Chris Scott will be the man to lead the Geelong Football Club into the future.
A relatively surprising choice, Scott was announced as the new coach of the Cats for the next three years earlier today. He replaces Mark Thompson, one of club’s the most successful coaches in its proud history.
He now has the very tricky assignment of reigniting an ageing but highly credentialed list. He will be under an enormous amount of pressure and scrutiny too because the Geelong board have already made it clear they expect the team to push for another premiership as soon as possible.
Scott has big shoes to fill. During Thompson’s 11 years as senior coach, the Cats won two premierships from three grand finals, produced 15 different All-Australian players and between the 2007 and 2010 seasons won 83 from 100 games.
However Scott fits the Cats’ fresh-faced criteria perfectly. He’s under the age of 40, hails from a successful environment and has premiership experience as a leader.
While the 34-year-old is considered very young to be a senior AFL coach, he brings an invaluable amount of experience to an already successful club. He played 215 games for Brisbane and was the vice-captain during the 2001 and 2002 premierships.
Scott’s time as an assistant coach with Fremantle also shouldn’t be underestimated. During his three years with the Dockers, he looked after the team’s defensive line and formed a solid back six that grew in confidence particularly during the past season.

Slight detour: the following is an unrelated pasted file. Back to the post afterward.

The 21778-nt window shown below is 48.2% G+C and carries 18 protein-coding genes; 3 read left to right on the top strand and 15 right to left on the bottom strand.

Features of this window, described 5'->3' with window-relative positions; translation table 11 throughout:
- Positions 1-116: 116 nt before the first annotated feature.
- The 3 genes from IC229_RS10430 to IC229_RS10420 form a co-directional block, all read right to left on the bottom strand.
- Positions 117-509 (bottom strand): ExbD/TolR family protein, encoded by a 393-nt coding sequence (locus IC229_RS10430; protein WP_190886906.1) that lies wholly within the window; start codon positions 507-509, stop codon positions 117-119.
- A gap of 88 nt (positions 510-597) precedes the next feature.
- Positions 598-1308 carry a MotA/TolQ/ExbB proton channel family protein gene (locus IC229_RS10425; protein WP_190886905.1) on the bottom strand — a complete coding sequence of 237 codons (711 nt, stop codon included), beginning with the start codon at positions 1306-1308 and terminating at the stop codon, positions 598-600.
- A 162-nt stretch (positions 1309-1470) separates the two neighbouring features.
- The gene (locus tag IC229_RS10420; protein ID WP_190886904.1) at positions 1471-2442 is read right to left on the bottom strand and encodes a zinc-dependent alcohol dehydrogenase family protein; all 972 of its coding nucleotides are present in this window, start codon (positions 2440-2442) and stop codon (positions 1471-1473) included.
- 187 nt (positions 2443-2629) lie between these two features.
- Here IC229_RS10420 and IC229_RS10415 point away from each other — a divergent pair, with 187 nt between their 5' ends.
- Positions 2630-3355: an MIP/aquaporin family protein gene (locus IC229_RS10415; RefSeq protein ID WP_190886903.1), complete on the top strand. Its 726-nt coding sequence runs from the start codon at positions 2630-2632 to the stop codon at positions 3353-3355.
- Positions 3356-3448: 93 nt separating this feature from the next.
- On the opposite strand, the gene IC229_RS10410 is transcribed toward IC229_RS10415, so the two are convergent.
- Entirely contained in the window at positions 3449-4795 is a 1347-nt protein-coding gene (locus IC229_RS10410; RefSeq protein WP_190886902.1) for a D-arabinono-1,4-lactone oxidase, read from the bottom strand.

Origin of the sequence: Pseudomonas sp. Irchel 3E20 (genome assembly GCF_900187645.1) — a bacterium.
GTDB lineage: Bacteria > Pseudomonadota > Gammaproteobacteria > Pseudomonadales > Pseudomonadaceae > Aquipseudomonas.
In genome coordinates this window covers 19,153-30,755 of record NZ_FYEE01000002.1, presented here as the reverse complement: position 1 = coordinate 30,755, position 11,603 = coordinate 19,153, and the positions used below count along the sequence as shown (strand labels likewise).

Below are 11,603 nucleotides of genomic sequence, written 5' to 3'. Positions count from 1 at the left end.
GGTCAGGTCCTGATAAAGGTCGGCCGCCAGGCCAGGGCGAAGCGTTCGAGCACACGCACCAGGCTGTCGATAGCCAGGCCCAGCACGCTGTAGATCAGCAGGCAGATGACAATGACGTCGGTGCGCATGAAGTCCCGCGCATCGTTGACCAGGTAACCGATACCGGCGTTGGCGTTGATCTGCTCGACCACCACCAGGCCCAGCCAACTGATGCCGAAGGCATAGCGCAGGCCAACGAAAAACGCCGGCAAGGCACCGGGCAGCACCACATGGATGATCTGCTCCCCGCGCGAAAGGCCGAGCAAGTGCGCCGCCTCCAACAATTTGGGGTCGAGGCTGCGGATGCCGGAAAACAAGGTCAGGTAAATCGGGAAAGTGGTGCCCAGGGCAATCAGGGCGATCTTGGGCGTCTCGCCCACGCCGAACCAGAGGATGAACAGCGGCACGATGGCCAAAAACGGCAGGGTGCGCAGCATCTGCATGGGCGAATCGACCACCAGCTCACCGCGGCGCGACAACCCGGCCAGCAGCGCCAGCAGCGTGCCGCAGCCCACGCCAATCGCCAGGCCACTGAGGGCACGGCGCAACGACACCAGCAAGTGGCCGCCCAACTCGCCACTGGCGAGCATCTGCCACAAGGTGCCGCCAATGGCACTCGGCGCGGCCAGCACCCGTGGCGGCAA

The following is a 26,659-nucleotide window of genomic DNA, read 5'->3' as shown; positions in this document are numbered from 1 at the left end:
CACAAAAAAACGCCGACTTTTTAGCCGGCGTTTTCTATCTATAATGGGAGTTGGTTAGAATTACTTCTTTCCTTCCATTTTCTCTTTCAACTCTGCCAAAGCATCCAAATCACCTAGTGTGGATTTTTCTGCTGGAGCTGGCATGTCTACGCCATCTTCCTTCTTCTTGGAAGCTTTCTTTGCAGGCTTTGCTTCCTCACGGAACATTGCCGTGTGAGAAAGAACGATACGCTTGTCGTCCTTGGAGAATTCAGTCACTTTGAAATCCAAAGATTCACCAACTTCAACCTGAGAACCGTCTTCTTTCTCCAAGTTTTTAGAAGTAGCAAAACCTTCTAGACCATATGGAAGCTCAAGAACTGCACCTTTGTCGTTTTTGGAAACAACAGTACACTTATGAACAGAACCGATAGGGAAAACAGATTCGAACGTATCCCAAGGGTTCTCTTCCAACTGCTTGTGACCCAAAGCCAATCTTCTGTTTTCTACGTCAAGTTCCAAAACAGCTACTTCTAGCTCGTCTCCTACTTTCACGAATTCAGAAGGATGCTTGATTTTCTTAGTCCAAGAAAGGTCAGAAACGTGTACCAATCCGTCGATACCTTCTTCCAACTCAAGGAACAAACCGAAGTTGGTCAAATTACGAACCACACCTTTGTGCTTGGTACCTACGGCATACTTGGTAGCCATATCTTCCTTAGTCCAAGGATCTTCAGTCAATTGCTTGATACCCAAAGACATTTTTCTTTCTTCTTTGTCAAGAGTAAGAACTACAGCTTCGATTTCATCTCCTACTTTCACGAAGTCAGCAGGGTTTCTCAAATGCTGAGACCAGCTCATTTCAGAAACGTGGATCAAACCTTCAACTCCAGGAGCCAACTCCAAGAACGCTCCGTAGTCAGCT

There is no doubt that when Geelong and North Melbourne clash next year it will be one of the most fascinating and hyped games of the season. For the first time in AFL history – possibly in Australian sporting history – twin brothers will go up against each other in the coaches’ box when Scott takes on his brother Brad.
So who did Scott beat for the job? He defeated an initial list of around 120 potential coaches and a shortlist of four, which included Gold Coast assistant Ken Hinkley and Geelong assistant Brenton Sanderson.
Hinkley was favoured to get the job according to the majority of media reports due to the fact he is a former player and life member of Geelong and was highly regarded during his six seasons under Thompson. Sanderson was also a well-respected player and assistant coach with the Cats.
Geelong CEO Brian Cook hopes that Sanderson will ‘get over’ his unsuccessful attempt to become a senior coach, stay on with the Cats and remain ‘an integral part of the club for a long time’. If he does leave, the Cats will be on the prowl for a senior assistant coach due to Scott’s inexperience as a senior coach.
Despite the loss of Brownlow medallist Gary Ablett and the recent retirement of hard man Max Rooke, the Cats’ list is still a plethora of talent. There are young players such as Daniel Menzel, Mitch Brown and Allen Christensen who have been given little to no opportunities to show their full potential, while Joel Selwood and Travis Varcoe still have plenty of improvement left in them.
Although many have been left perplexed by the recruitment of Scott, what is certain is that the Cats want a fresh start. Maybe a brand new coach is the catalyst for change they need.